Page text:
This page contains information on the herbs for horses from I – O
Horses and sheep enjoy eating Lady’s Mantle, particularly when its leaves are a bit drier.
Lady’s Mantle has astringent and styptic properties and therefore is very good to assist with wound healing, to reduce bleeding and bruising internally and externally. It has also been used for diabetes, to strengthen and help with contraception, as a general tonic and to strengthen the walls of the arteries. The gypsies used it as a tonic after a horse has had colic.
Lemon Verbena has a lovely citrus scent and is useful to plant around stables to deter flies and mosquitoes. It can also be made into a natural fly repellent with other scented herbs or just put a few drops of the oil in water and spray around the stable and lightly around your horse. As always, test a small patch of skin first as the occasional horse may be allergic to anything.
Medicinally Lemon Verbena has traditionally been used as a sedative, to help with stomach problems such as indigestion, flatulence, for skin problems and colds with a fever. It is known for being very soothing for the stomach as well as lifting the spirits and helping with depression.
Tilia x europaea
Lime blossoms are sometimes fed for their relaxing and calming properties (nervine). They are known as a blood cleanser. They also contain mucilages which are soothing and help reduce inflammation. The tannins contained in the lime blossoms are astringent. The lime tree varieties Tilia cordata and the Tilia platypus are preferred for medicinal use, although other varieties can also be used.
The fragrant lime blossoms are sweet to taste and have traditionally been used for colds and fevers, for the stomach, as a diuretic, to support the liver, as a sedative and for epilepsy.
The leaves have been used to promote sweating to help reduce fevers. The wood can be ground and used to support the liver and to help with cellulitis.
The inner bark can also be used externally when made into an ointment or an infusion for any external problem, tumours and inflammation. Charcoal from the wood can be used to treat ulcers, edema and cellulitis externally.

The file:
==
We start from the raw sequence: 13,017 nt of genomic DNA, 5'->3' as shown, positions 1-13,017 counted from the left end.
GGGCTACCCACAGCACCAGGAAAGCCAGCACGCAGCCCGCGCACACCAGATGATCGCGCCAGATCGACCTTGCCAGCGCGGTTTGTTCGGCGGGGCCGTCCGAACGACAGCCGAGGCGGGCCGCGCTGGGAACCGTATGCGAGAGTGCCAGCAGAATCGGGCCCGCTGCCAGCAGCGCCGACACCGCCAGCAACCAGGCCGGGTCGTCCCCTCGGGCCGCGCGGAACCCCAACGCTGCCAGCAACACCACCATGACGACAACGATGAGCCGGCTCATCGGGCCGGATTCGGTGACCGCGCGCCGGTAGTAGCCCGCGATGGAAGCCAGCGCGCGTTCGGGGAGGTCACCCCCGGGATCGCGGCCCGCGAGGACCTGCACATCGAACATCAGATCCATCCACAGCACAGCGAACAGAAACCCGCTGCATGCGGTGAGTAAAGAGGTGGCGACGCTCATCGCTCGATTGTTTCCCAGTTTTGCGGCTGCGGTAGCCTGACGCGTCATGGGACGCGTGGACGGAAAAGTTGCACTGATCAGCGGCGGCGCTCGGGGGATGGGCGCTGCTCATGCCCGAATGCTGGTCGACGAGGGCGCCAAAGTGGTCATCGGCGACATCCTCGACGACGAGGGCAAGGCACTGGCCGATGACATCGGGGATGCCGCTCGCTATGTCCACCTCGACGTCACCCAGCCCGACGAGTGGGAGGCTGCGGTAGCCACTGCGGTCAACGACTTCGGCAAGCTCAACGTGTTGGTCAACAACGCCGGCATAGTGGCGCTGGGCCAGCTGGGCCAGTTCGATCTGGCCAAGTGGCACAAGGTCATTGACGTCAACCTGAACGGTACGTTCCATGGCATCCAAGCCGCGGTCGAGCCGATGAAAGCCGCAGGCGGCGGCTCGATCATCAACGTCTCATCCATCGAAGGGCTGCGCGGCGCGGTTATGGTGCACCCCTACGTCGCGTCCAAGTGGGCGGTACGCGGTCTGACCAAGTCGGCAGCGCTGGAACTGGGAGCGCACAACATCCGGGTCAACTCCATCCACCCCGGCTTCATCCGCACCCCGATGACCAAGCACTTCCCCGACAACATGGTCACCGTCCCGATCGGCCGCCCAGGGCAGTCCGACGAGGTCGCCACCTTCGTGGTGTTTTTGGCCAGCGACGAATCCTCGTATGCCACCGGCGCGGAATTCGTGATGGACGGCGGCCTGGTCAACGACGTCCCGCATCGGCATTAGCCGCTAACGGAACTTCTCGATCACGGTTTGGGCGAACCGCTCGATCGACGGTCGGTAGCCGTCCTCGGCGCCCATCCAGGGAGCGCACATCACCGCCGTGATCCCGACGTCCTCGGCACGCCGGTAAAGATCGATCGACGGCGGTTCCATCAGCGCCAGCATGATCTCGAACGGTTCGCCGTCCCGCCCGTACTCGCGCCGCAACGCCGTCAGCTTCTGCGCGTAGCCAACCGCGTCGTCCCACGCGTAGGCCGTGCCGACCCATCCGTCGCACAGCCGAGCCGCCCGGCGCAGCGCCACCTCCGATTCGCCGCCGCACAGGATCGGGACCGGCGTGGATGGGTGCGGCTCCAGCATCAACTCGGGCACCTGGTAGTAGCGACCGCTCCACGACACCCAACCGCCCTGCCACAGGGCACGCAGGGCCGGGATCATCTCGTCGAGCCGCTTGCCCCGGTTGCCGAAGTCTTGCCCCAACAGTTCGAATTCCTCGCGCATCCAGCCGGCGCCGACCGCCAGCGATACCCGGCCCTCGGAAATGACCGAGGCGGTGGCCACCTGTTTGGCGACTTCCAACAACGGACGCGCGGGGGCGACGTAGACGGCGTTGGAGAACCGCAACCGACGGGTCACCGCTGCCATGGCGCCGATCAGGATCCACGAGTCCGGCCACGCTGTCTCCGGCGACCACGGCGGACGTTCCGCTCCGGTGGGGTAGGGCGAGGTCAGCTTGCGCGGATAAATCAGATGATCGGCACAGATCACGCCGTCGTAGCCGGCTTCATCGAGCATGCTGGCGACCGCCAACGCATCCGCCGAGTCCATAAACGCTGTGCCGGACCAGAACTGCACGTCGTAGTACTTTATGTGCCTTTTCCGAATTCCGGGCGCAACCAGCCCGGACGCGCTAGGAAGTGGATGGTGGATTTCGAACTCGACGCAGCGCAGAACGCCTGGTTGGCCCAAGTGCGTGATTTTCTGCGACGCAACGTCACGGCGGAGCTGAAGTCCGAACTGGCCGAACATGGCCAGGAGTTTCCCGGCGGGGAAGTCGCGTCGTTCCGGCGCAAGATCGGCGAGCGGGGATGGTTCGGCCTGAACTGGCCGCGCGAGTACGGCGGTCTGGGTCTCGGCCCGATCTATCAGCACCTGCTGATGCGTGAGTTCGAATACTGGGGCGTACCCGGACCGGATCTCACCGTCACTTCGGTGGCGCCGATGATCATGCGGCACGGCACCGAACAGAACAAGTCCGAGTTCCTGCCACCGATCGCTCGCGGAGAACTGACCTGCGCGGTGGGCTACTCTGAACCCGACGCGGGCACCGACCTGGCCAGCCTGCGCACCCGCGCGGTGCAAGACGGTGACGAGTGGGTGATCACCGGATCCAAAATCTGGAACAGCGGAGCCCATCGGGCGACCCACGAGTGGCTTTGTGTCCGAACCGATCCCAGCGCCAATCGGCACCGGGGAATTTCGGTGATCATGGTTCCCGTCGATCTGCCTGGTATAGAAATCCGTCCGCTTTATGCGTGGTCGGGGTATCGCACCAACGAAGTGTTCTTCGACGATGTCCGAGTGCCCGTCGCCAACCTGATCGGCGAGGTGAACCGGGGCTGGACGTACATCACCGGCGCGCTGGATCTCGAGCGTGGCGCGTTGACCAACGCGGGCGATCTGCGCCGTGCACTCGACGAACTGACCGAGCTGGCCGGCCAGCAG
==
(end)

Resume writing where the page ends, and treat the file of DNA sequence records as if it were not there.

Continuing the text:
Peppermint – for digestion
Mentha x Piperitais
🐎 Studies indicate that peppermint relaxes the digestive system and ease pain. It prevents smooth muscles from contracting, which helps to relieve spasms in the gut.
🐎 A review of 14 clinical trials in nearly 2,000 children, peppermint reduced the frequency, length and severity of abdominal pain.
🐎 For horses, peppermint may be added to feed to help fussy eaters.
🐎It is useful for easing flatulence and bloating as well as relaxing gastrointestinal spasms.
🐎The volatile oil in peppermint has a carminative action, helping to relax sphincters and the smooth muscles of the digestive system. It also helps to release intestinal gas, tone mucous membrane surfaces and increase peristalsis.
🐎 The oil has a cooling, soothing and anesthetic effect on the smooth muscles of the stomach and intestines, which makes it one of the key herbs to choose when dealing with horses prone to colic, gastric or duodenal ulceration, smooth muscle spasm, trapped gas or digestive cramping.
🐎 Peppermint contains a bitter quality that increases bile secretion and helps stimulate the appetite.
🐎 It also contains tannins, which can help with horses who have loose droppings or bouts of diarrhea.
🐎 Peppermint is easy to grow for your horses.